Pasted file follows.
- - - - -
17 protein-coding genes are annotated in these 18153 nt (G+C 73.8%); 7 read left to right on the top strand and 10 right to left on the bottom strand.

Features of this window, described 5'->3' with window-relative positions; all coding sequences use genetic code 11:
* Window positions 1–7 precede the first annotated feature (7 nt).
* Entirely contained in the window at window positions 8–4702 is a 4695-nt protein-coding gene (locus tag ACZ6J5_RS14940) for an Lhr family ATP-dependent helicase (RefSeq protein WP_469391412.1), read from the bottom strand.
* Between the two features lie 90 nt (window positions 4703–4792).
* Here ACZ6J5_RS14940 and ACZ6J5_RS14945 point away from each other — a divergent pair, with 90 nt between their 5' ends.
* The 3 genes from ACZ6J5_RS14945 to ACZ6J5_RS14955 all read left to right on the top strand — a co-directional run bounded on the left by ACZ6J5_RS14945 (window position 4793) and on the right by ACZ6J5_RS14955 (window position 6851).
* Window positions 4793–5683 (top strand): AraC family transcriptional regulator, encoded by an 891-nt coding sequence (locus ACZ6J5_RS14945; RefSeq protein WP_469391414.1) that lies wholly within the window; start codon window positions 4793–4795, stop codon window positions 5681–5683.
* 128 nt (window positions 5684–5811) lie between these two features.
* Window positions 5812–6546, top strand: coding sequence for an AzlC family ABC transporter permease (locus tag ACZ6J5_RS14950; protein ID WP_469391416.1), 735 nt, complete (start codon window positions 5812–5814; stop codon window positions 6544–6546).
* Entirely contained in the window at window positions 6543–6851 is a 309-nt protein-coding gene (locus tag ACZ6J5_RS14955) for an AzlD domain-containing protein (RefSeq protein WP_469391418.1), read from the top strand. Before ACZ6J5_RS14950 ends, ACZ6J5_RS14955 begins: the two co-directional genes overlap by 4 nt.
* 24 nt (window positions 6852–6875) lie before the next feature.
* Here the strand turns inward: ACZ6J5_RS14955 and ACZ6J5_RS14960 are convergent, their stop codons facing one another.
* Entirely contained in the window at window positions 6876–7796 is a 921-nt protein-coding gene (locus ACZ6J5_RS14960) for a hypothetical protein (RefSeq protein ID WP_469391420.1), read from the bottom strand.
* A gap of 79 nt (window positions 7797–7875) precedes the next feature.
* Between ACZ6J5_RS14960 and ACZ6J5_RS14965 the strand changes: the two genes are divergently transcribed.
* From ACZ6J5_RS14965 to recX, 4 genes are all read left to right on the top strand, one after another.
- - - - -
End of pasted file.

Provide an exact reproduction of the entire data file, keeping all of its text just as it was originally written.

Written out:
17 protein-coding genes are annotated in these 18153 nt (G+C 73.8%); 7 read left to right on the top strand and 10 right to left on the bottom strand.

Features of this window, described 5'->3' with window-relative positions; all coding sequences use genetic code 11:
* Window positions 1–7 precede the first annotated feature (7 nt).
* Entirely contained in the window at window positions 8–4702 is a 4695-nt protein-coding gene (locus tag ACZ6J5_RS14940) for an Lhr family ATP-dependent helicase (RefSeq protein WP_469391412.1), read from the bottom strand.
* Between the two features lie 90 nt (window positions 4703–4792).
* Here ACZ6J5_RS14940 and ACZ6J5_RS14945 point away from each other — a divergent pair, with 90 nt between their 5' ends.
* The 3 genes from ACZ6J5_RS14945 to ACZ6J5_RS14955 all read left to right on the top strand — a co-directional run bounded on the left by ACZ6J5_RS14945 (window position 4793) and on the right by ACZ6J5_RS14955 (window position 6851).
* Window positions 4793–5683 (top strand): AraC family transcriptional regulator, encoded by an 891-nt coding sequence (locus ACZ6J5_RS14945; RefSeq protein WP_469391414.1) that lies wholly within the window; start codon window positions 4793–4795, stop codon window positions 5681–5683.
* 128 nt (window positions 5684–5811) lie between these two features.
* Window positions 5812–6546, top strand: coding sequence for an AzlC family ABC transporter permease (locus tag ACZ6J5_RS14950; protein ID WP_469391416.1), 735 nt, complete (start codon window positions 5812–5814; stop codon window positions 6544–6546).
* Entirely contained in the window at window positions 6543–6851 is a 309-nt protein-coding gene (locus tag ACZ6J5_RS14955) for an AzlD domain-containing protein (RefSeq protein WP_469391418.1), read from the top strand. Before ACZ6J5_RS14950 ends, ACZ6J5_RS14955 begins: the two co-directional genes overlap by 4 nt.
* 24 nt (window positions 6852–6875) lie before the next feature.
* Here the strand turns inward: ACZ6J5_RS14955 and ACZ6J5_RS14960 are convergent, their stop codons facing one another.
* Entirely contained in the window at window positions 6876–7796 is a 921-nt protein-coding gene (locus ACZ6J5_RS14960) for a hypothetical protein (RefSeq protein ID WP_469391420.1), read from the bottom strand.
* A gap of 79 nt (window positions 7797–7875) precedes the next feature.
* Between ACZ6J5_RS14960 and ACZ6J5_RS14965 the strand changes: the two genes are divergently transcribed.
* From ACZ6J5_RS14965 to recX, 4 genes are all read left to right on the top strand, one after another.